She went to the CIGNA’s headquarters in Glendale (where care is administered to 600,000 people enrolled in CIGNA) in her hospital gown and slippers where she was met by the risk manager and a lawyer. The risk manager informed her there would be no visits to any outside doctors.
    “It was a horrible experience,” Godfrey exclaimed. “Why bring a risk manager and a lawyer?”
    Godfrey’s father was with his daughter as the risk manager started to tell Godfrey what would be allowed.
    “If you don’t treat my daughter, I will lift you and throw you through the glass windows and onto the street,” he said.
    Her father, angry already that his daughter’s life had been in jeopardy, put his foot down. That wasn’t enough. Godfrey didn’t have time to play around, she went to the media. All of a sudden she was allowed to have the needed treatment and CIGNA agreed to pay for it. That’s what they told the media at least. Godfrey thought that the insurance nightmare was over, when in fact she was just in the beginning stage.
    The bills were not paid. But CIGNA was ordered by the state to pay for those doctor bills.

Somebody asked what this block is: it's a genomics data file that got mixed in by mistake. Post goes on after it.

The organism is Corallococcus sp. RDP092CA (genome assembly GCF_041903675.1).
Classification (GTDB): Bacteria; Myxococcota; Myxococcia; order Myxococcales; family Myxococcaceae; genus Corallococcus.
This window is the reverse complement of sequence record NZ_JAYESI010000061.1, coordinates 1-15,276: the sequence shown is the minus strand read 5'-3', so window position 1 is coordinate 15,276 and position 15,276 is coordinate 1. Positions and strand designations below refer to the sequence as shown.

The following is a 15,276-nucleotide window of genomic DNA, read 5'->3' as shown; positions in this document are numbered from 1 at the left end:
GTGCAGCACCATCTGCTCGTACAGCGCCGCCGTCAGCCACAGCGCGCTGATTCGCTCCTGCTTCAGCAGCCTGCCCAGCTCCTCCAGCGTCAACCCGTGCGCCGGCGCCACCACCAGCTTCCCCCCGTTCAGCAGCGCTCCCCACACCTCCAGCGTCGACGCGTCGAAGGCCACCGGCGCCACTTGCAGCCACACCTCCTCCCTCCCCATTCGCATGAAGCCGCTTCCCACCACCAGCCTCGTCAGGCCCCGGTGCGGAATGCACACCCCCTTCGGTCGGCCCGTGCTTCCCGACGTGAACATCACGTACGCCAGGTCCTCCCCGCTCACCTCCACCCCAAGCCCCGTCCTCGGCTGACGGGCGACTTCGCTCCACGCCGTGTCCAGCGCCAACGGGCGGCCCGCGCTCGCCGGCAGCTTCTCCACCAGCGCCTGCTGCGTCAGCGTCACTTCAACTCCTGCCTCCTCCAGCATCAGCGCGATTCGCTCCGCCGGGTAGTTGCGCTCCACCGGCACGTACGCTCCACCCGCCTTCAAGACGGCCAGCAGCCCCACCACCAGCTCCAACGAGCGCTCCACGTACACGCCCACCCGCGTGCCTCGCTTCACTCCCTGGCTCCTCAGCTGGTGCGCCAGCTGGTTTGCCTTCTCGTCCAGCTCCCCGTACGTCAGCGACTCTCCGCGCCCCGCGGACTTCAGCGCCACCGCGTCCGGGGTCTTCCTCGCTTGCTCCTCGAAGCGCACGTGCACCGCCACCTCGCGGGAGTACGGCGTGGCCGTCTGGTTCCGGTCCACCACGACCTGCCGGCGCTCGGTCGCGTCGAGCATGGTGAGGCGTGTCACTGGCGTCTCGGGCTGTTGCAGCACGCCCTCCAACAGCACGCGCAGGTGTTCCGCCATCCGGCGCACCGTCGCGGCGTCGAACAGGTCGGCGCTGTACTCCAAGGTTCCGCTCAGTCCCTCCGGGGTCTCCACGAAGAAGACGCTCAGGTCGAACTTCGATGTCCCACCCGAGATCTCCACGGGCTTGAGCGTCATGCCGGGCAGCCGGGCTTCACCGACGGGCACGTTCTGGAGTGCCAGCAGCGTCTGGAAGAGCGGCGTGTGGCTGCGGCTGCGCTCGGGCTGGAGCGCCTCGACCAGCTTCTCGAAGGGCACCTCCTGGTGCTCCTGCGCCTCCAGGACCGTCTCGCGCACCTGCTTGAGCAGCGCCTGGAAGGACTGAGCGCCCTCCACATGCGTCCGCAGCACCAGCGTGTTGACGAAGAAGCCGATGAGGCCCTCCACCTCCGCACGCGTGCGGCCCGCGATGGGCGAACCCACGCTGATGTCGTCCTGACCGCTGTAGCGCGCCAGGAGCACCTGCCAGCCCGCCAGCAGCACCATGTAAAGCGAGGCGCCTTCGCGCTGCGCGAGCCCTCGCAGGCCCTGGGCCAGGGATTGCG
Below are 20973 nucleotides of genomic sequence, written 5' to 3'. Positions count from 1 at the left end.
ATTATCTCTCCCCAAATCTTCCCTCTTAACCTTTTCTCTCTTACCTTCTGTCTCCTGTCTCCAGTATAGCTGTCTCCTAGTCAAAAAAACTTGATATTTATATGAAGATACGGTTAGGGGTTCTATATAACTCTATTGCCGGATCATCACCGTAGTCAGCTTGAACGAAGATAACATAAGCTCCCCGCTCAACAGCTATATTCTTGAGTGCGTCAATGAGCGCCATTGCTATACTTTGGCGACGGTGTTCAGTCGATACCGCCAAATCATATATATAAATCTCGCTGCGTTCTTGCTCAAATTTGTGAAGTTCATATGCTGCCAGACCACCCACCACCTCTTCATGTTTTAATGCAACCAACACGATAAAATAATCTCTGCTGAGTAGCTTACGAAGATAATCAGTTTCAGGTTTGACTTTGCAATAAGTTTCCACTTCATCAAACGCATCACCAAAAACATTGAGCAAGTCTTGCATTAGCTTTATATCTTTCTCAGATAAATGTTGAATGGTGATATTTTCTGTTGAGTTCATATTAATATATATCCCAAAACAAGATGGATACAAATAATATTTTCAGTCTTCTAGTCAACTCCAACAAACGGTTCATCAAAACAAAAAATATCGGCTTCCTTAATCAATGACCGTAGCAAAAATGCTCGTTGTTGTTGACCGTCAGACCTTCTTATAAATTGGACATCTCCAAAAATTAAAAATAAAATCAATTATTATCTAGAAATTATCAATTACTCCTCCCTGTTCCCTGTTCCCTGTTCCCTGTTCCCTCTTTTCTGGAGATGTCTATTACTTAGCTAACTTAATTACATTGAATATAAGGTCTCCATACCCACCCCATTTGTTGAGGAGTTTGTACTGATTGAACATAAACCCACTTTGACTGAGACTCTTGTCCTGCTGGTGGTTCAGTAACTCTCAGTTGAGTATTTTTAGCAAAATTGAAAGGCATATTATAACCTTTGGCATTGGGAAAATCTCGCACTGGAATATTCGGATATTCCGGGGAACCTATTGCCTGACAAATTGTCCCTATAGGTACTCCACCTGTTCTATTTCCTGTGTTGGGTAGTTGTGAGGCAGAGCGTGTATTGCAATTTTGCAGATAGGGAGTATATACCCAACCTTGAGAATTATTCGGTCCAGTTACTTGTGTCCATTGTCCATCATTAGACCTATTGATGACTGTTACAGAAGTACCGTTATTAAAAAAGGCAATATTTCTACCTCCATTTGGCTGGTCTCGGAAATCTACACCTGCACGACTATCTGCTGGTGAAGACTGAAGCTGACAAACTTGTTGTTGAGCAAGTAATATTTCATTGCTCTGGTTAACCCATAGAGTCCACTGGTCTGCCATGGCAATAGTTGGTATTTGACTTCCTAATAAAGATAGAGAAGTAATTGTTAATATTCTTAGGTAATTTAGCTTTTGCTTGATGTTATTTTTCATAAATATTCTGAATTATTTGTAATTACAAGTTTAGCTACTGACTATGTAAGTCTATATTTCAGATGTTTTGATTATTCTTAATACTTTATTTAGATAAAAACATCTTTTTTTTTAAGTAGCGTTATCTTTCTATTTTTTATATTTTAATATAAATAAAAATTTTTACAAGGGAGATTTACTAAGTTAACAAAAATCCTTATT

Knowing the problems that she had, Godfrey ordered that the medical records of her family be released so an outside doctor could examine them.
    It was a positive move. Her 14-year-old daughter had been having headaches. The doctors at CIGNA had told Godfrey for years that nothing was wrong, but again that wasn’t the truth, Godfrey recalls. Godfrey’s daughter had a diseased bone that was pushing towards the orbit of her eye, and without surgery she would go blind. Her surgery was performed a month after Godfrey’s tumor was removed. She can see today because of it.
    The Godfrey family had one more shock. Mr. Godfrey survived the Vietnam War where he was granted a Purple Heart, but had a spot on his lung. The spot had been found during a 1992/1993 physical that was part of his job. At the time he was employed as the Chief of police at the Department of Veterans Affairs in Sepulveda, California, as well as a detective at West L.A., Assistant chief in Palo Alto/ Menlo Park and finally chief of police in Las Vegas, Nevada. He took the X-ray to his CIGNA doctor who told him nothing was wrong. The fact is that the doctor refused to look at it. The doctor did another X-ray, and told him there’s nothing wrong with him.
    “It’s probably just a smudge,” Godfrey told me the doctor said.
    In late 1993 he underwent a complete physical at CIGNA and told he had a clean bill of health. They were wrong. He was already very ill and needed to have the tumor monitored every 60 days.